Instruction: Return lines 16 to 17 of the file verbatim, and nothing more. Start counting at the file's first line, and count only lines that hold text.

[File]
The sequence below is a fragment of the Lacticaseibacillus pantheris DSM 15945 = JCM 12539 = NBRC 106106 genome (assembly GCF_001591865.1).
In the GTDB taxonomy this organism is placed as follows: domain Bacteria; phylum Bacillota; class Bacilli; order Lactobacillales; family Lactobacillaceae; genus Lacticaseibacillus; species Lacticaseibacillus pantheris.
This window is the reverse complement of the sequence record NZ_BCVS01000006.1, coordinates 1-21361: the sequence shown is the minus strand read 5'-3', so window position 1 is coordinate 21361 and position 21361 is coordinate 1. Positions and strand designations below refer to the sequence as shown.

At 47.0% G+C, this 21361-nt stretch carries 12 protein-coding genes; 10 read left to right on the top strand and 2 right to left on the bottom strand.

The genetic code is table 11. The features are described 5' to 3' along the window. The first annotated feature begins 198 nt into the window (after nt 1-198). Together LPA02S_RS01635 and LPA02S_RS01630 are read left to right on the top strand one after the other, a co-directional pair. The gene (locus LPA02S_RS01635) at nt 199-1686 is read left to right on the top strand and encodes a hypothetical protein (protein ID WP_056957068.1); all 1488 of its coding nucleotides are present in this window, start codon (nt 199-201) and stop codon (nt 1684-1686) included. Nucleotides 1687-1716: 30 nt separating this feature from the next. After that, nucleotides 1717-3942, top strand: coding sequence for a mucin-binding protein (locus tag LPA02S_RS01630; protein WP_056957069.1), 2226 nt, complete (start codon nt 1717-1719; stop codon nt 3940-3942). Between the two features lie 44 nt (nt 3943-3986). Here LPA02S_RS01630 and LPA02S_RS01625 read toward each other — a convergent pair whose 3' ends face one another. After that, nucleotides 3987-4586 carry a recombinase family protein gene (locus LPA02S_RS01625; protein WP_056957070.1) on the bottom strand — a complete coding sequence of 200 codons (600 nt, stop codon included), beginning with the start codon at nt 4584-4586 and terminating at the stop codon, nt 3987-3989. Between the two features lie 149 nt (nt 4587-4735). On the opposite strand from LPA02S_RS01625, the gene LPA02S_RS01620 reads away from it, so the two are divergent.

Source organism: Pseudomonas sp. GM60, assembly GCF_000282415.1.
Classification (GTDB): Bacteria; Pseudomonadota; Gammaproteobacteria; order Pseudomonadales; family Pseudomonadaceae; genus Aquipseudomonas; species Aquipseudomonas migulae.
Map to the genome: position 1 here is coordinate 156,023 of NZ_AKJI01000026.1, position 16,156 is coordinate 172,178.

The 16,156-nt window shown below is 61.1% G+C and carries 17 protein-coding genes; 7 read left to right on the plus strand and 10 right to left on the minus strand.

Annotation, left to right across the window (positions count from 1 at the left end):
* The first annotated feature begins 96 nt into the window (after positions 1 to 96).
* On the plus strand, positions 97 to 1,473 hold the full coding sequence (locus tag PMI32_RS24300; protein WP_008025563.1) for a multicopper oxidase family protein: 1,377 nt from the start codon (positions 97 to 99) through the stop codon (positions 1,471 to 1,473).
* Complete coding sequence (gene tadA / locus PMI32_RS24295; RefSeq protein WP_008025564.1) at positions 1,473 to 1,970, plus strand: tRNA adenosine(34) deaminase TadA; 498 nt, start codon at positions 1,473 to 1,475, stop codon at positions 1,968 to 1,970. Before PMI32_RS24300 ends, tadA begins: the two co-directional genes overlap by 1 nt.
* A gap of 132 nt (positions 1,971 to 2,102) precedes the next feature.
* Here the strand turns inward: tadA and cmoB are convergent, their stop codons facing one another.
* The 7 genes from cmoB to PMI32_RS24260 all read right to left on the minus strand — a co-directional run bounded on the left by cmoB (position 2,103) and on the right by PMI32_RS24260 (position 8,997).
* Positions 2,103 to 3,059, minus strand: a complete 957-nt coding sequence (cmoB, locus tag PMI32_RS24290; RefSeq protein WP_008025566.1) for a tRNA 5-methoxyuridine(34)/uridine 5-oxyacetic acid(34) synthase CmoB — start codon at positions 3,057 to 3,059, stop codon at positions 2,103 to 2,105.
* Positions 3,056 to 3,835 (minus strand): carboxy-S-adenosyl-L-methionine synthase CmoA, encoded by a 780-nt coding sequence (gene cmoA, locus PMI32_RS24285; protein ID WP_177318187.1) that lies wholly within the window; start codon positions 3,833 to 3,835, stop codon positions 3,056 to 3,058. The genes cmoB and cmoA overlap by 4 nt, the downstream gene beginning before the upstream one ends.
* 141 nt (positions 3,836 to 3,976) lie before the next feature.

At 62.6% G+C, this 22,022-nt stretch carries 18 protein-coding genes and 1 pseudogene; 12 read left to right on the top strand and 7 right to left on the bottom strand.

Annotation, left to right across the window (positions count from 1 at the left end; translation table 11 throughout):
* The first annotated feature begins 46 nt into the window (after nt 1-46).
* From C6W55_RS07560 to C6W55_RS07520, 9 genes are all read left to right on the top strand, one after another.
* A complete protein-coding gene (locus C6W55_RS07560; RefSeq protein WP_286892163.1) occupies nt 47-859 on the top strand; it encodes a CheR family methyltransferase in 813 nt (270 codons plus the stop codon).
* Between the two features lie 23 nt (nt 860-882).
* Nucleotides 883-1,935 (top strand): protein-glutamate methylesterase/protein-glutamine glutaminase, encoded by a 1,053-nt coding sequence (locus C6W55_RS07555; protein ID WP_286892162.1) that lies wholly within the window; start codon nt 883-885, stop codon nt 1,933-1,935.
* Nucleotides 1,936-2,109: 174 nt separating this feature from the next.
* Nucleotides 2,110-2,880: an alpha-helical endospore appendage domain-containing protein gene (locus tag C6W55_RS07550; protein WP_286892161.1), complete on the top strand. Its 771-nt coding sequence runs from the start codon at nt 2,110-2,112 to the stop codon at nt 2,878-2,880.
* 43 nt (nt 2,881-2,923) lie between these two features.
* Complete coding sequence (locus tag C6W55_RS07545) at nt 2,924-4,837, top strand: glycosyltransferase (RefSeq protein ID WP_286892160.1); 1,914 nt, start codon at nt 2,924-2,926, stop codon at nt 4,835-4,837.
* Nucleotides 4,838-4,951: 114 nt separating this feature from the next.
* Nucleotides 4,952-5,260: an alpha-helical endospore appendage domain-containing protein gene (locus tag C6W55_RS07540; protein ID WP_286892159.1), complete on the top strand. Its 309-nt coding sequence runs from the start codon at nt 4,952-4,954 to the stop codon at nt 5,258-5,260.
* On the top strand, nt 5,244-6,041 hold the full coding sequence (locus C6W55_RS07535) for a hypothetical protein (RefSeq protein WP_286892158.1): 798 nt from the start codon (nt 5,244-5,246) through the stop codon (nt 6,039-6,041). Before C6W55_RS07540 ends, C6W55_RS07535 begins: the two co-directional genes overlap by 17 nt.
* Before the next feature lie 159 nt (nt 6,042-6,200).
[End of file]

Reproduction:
* The 7 genes from cmoB to PMI32_RS24260 all read right to left on the minus strand — a co-directional run bounded on the left by cmoB (position 2,103) and on the right by PMI32_RS24260 (position 8,997).
* Positions 2,103 to 3,059, minus strand: a complete 957-nt coding sequence (cmoB, locus tag PMI32_RS24290; RefSeq protein WP_008025566.1) for a tRNA 5-methoxyuridine(34)/uridine 5-oxyacetic acid(34) synthase CmoB — start codon at positions 3,057 to 3,059, stop codon at positions 2,103 to 2,105.